The City of Santa Clarita (pop. 180,000) launched a partnership with the community to proactively address crime, gangs, graffiti, blight and quality-of-life issues in the neighborhood known as East Newhall. Densely populated with almost 1,500 residents living in a 24-block radius, the neighborhood is home to many lowincome Hispanic immigrant families. Most of these residents do not speak English and are often fearful of local government and law enforcement personnel.

The City of Santa Clarita won the Award for Excellence in the Enhancing Public Trust, Ethics and Community Involvement category of the 2012 Helen Putnam Award for Excellence. For more about the award program, visit www.HelenPutnam.org.

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League of California Cities

www.cacities.org


Teens join in fun after-school activities at the Newhall Community Center, volunteers plant trees in East Newhall and more than 250 members of the community participate in Community Pride Day — all part of Santa Clarita’s successful efforts to transform a neighborhood.

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civic leaders, foster understanding among neighbors, build bridges between residents and team members and cultivate trust.

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anta Clarita set out in 2010 to develop a collaborative, hands-on approach to building community trust, enhancing public safety, increasing resident involvement and bridging cultural divides in East Newhall.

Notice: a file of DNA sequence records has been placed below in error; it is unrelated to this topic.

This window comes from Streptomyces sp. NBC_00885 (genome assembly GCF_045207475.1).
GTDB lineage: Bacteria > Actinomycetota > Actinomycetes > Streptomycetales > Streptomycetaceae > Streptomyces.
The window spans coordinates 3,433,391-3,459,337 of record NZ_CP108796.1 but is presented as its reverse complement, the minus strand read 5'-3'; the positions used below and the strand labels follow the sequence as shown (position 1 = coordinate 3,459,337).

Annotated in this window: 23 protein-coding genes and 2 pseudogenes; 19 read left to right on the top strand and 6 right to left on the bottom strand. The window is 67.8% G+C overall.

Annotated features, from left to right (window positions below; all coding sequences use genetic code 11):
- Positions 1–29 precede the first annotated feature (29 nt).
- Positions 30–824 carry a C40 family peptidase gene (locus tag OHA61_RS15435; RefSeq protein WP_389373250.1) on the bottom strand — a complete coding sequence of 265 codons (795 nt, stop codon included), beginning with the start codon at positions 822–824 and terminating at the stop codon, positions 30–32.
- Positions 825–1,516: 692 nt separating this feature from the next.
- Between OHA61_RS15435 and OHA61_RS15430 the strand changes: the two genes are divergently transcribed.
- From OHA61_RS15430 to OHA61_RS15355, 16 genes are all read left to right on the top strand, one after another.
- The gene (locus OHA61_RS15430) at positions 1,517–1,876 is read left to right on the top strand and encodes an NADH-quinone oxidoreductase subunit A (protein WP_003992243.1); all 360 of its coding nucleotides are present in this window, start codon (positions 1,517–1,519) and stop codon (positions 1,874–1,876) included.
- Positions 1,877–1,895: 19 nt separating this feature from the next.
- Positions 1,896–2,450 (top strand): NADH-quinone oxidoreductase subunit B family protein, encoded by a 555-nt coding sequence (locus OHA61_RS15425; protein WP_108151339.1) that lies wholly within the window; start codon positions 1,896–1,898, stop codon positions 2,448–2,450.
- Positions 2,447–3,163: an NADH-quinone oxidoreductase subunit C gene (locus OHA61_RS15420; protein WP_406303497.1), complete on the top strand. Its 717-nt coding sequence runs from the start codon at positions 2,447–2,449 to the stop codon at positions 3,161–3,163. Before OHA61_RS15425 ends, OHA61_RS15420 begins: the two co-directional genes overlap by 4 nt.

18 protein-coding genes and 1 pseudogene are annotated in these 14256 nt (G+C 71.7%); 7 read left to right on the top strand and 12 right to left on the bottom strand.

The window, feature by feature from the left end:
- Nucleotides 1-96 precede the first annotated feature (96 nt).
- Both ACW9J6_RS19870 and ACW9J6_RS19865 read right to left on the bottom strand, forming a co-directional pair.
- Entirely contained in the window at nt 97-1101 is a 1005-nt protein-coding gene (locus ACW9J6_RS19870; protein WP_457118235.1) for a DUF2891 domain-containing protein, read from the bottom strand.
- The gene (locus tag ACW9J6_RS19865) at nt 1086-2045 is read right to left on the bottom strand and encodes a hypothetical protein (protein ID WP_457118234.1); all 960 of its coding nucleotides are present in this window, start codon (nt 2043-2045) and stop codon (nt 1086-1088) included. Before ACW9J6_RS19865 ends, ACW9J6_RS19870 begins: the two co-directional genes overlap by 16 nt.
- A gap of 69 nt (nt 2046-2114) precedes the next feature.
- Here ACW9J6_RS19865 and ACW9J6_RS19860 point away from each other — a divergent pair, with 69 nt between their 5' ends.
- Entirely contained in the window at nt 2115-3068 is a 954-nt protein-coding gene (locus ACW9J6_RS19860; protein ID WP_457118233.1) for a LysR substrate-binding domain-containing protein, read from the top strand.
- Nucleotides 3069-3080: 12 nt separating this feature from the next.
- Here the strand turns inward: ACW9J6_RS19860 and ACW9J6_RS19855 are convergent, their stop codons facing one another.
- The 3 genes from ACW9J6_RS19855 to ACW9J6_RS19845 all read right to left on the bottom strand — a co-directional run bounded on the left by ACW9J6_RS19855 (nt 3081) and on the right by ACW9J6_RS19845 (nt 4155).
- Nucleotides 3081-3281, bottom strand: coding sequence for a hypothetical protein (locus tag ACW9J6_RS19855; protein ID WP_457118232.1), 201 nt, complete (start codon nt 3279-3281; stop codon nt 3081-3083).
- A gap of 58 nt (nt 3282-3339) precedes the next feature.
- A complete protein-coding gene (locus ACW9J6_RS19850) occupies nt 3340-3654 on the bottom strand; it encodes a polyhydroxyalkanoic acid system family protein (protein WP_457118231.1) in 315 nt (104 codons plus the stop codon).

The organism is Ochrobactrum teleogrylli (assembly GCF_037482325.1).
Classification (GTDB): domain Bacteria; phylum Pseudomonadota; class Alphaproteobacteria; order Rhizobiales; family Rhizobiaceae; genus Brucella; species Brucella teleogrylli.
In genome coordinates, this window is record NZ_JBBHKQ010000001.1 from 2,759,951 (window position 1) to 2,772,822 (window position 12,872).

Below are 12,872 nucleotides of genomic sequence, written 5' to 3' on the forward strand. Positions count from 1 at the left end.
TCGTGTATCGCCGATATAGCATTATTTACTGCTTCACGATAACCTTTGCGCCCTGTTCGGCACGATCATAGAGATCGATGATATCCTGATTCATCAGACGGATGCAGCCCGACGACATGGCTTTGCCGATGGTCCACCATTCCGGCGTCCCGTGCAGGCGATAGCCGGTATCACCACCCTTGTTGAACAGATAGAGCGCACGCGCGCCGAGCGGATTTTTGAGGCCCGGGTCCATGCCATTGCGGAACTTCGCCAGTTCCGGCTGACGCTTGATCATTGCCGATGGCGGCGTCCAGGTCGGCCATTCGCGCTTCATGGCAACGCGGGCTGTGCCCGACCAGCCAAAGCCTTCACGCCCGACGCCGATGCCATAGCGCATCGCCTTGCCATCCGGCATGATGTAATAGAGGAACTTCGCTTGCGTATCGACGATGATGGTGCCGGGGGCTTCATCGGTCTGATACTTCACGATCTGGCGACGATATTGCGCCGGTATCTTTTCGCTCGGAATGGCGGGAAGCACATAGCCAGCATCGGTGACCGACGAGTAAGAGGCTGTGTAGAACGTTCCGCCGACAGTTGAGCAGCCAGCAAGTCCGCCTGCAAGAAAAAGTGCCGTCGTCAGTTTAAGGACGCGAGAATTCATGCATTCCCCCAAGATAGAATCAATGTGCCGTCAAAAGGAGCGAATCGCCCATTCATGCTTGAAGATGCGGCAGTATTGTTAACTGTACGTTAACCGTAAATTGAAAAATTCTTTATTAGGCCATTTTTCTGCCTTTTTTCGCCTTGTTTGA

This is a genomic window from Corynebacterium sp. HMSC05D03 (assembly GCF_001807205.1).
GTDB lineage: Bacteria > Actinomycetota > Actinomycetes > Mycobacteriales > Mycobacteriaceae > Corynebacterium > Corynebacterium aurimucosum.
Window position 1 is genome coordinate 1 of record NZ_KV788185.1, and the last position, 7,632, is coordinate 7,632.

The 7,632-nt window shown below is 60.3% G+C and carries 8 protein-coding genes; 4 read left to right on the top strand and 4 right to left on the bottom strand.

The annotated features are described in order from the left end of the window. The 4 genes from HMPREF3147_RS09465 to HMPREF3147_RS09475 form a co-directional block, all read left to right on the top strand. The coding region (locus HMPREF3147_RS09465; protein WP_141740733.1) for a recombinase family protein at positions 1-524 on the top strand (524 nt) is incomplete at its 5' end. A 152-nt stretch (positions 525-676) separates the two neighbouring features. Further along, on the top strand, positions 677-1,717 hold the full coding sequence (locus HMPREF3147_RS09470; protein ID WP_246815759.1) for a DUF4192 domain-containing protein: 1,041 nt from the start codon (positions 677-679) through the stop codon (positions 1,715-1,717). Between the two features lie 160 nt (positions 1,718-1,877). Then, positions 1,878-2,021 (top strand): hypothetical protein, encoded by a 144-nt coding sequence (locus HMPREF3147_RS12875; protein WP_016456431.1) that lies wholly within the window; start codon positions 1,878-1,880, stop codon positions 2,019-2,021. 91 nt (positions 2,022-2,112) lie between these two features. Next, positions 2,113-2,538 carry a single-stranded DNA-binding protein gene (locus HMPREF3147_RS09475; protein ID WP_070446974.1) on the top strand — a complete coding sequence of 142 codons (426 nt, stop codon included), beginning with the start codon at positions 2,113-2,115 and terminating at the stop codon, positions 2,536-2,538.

Building Solutions Through Collaboration

The city began by establishing a monthly meeting at the local community center, where Spanish-speaking residents could share concerns and get to know city staff. A Neighborhood Services Team composed of law enforcement and city staff played a vital role in the effort to connect with the community. The team members met one-on-one with residents on a regular basis to follow up on concerns expressed during the monthly meetings. Representatives from other city divisions, along with local service agency representatives, also helped as needed. The team collaborated with residents to develop local www.westerncity.com

The Neighborhood Services Team also worked with residents to address gang activity and public safety concerns. Using valuable community input, the team created a map showing where gang members lived and congregated. This information was shared with the Sheriff ’s Department Gang Unit, resulting in surveillance and arrests. As the city and law enforcement focused on reducing gang activity in the area, the Newhall Community Center stepped up its efforts to keep youth off the streets by offering additional free after-school programs, including homework help, music, boxing, dance, cheerleading, arts and crafts and field trips. These efforts laid the foundation for transforming the neighborhood and empowering residents to effect positive change. Neighborhood Improvements and Decreased Crime

Santa Clarita’s Neighborhood Services Team and outreach program produced significant results. By taking action on